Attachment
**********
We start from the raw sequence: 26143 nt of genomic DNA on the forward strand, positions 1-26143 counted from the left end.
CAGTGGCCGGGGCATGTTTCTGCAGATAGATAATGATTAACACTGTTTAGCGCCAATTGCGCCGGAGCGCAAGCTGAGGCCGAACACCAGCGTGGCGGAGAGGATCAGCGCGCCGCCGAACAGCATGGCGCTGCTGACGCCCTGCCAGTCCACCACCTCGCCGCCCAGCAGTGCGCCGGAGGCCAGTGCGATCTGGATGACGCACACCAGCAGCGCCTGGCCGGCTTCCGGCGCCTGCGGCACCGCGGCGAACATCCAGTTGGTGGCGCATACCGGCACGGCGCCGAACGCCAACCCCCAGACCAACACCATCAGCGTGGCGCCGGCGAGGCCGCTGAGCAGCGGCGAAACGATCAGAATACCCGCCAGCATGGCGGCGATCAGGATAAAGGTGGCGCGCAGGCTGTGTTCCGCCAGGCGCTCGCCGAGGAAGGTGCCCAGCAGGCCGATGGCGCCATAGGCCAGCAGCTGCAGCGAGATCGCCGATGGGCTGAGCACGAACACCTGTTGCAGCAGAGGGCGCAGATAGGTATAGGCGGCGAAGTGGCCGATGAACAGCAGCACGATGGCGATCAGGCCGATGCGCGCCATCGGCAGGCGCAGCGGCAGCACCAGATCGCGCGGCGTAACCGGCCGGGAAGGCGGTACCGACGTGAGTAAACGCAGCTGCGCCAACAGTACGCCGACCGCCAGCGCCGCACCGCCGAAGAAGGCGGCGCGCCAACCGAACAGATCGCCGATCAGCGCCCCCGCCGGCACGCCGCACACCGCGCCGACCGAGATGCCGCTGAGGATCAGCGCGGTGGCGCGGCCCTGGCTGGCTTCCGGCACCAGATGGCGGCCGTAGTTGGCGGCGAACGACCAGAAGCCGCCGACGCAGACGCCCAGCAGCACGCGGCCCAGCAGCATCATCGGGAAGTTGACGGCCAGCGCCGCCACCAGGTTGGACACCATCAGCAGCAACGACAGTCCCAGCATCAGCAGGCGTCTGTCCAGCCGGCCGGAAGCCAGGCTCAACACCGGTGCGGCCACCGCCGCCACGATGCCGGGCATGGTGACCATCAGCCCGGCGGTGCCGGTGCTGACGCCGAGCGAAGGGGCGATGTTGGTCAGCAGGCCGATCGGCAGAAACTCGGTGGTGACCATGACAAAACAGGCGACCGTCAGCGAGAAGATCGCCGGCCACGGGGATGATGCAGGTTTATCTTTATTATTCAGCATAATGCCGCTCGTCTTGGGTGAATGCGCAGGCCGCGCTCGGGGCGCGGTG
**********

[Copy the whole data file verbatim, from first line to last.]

We start from the raw sequence: 26143 nt of genomic DNA on the forward strand, positions 1-26143 counted from the left end.
CAGTGGCCGGGGCATGTTTCTGCAGATAGATAATGATTAACACTGTTTAGCGCCAATTGCGCCGGAGCGCAAGCTGAGGCCGAACACCAGCGTGGCGGAGAGGATCAGCGCGCCGCCGAACAGCATGGCGCTGCTGACGCCCTGCCAGTCCACCACCTCGCCGCCCAGCAGTGCGCCGGAGGCCAGTGCGATCTGGATGACGCACACCAGCAGCGCCTGGCCGGCTTCCGGCGCCTGCGGCACCGCGGCGAACATCCAGTTGGTGGCGCATACCGGCACGGCGCCGAACGCCAACCCCCAGACCAACACCATCAGCGTGGCGCCGGCGAGGCCGCTGAGCAGCGGCGAAACGATCAGAATACCCGCCAGCATGGCGGCGATCAGGATAAAGGTGGCGCGCAGGCTGTGTTCCGCCAGGCGCTCGCCGAGGAAGGTGCCCAGCAGGCCGATGGCGCCATAGGCCAGCAGCTGCAGCGAGATCGCCGATGGGCTGAGCACGAACACCTGTTGCAGCAGAGGGCGCAGATAGGTATAGGCGGCGAAGTGGCCGATGAACAGCAGCACGATGGCGATCAGGCCGATGCGCGCCATCGGCAGGCGCAGCGGCAGCACCAGATCGCGCGGCGTAACCGGCCGGGAAGGCGGTACCGACGTGAGTAAACGCAGCTGCGCCAACAGTACGCCGACCGCCAGCGCCGCACCGCCGAAGAAGGCGGCGCGCCAACCGAACAGATCGCCGATCAGCGCCCCCGCCGGCACGCCGCACACCGCGCCGACCGAGATGCCGCTGAGGATCAGCGCGGTGGCGCGGCCCTGGCTGGCTTCCGGCACCAGATGGCGGCCGTAGTTGGCGGCGAACGACCAGAAGCCGCCGACGCAGACGCCCAGCAGCACGCGGCCCAGCAGCATCATCGGGAAGTTGACGGCCAGCGCCGCCACCAGGTTGGACACCATCAGCAGCAACGACAGTCCCAGCATCAGCAGGCGTCTGTCCAGCCGGCCGGAAGCCAGGCTCAACACCGGTGCGGCCACCGCCGCCACGATGCCGGGCATGGTGACCATCAGCCCGGCGGTGCCGGTGCTGACGCCGAGCGAAGGGGCGATGTTGGTCAGCAGGCCGATCGGCAGAAACTCGGTGGTGACCATGACAAAACAGGCGACCGTCAGCGAGAAGATCGCCGGCCACGGGGATGATGCAGGTTTATCTTTATTATTCAGCATAATGCCGCTCGTCTTGGGTGAATGCGCAGGCCGCGCTCGGGGCGCGGTG